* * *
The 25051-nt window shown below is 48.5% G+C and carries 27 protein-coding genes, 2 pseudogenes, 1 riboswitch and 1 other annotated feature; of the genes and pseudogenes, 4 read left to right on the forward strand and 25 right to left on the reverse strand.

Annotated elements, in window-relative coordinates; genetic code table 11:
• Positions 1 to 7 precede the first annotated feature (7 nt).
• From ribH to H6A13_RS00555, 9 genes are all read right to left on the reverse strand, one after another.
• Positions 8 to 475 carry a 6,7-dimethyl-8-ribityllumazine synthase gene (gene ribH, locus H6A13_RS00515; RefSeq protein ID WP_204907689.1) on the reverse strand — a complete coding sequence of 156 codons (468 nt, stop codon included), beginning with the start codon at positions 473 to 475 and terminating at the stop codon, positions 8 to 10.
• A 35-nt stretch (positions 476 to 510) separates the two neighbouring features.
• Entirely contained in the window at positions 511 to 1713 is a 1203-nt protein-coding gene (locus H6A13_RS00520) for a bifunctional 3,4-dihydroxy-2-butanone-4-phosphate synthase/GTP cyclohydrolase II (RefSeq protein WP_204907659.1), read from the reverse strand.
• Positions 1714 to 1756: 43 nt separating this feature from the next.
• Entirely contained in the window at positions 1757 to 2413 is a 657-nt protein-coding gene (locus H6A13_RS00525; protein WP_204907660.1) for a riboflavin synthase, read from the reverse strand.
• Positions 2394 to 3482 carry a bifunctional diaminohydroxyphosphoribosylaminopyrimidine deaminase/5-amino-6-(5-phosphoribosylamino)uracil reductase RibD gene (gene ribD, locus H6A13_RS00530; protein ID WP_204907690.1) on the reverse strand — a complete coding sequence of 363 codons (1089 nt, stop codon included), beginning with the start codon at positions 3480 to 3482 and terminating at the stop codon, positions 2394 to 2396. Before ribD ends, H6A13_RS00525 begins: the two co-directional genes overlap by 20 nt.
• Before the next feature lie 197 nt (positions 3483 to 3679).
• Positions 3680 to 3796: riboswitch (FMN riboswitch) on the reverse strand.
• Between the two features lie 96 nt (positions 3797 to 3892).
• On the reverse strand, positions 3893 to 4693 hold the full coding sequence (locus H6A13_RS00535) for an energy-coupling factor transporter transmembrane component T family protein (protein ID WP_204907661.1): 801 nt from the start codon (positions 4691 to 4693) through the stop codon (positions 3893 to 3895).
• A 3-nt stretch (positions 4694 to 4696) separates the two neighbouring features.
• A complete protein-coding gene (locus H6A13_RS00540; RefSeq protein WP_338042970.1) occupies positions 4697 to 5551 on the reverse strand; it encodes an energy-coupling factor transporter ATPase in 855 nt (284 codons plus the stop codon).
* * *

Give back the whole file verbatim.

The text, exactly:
The 25051-nt window shown below is 48.5% G+C and carries 27 protein-coding genes, 2 pseudogenes, 1 riboswitch and 1 other annotated feature; of the genes and pseudogenes, 4 read left to right on the forward strand and 25 right to left on the reverse strand.

Annotated elements, in window-relative coordinates; genetic code table 11:
• Positions 1 to 7 precede the first annotated feature (7 nt).
• From ribH to H6A13_RS00555, 9 genes are all read right to left on the reverse strand, one after another.
• Positions 8 to 475 carry a 6,7-dimethyl-8-ribityllumazine synthase gene (gene ribH, locus H6A13_RS00515; RefSeq protein ID WP_204907689.1) on the reverse strand — a complete coding sequence of 156 codons (468 nt, stop codon included), beginning with the start codon at positions 473 to 475 and terminating at the stop codon, positions 8 to 10.
• A 35-nt stretch (positions 476 to 510) separates the two neighbouring features.
• Entirely contained in the window at positions 511 to 1713 is a 1203-nt protein-coding gene (locus H6A13_RS00520) for a bifunctional 3,4-dihydroxy-2-butanone-4-phosphate synthase/GTP cyclohydrolase II (RefSeq protein WP_204907659.1), read from the reverse strand.
• Positions 1714 to 1756: 43 nt separating this feature from the next.
• Entirely contained in the window at positions 1757 to 2413 is a 657-nt protein-coding gene (locus H6A13_RS00525; protein WP_204907660.1) for a riboflavin synthase, read from the reverse strand.
• Positions 2394 to 3482 carry a bifunctional diaminohydroxyphosphoribosylaminopyrimidine deaminase/5-amino-6-(5-phosphoribosylamino)uracil reductase RibD gene (gene ribD, locus H6A13_RS00530; protein ID WP_204907690.1) on the reverse strand — a complete coding sequence of 363 codons (1089 nt, stop codon included), beginning with the start codon at positions 3480 to 3482 and terminating at the stop codon, positions 2394 to 2396. Before ribD ends, H6A13_RS00525 begins: the two co-directional genes overlap by 20 nt.
• Before the next feature lie 197 nt (positions 3483 to 3679).
• Positions 3680 to 3796: riboswitch (FMN riboswitch) on the reverse strand.
• Between the two features lie 96 nt (positions 3797 to 3892).
• On the reverse strand, positions 3893 to 4693 hold the full coding sequence (locus H6A13_RS00535) for an energy-coupling factor transporter transmembrane component T family protein (protein ID WP_204907661.1): 801 nt from the start codon (positions 4691 to 4693) through the stop codon (positions 3893 to 3895).
• A 3-nt stretch (positions 4694 to 4696) separates the two neighbouring features.
• A complete protein-coding gene (locus H6A13_RS00540; RefSeq protein WP_338042970.1) occupies positions 4697 to 5551 on the reverse strand; it encodes an energy-coupling factor transporter ATPase in 855 nt (284 codons plus the stop codon).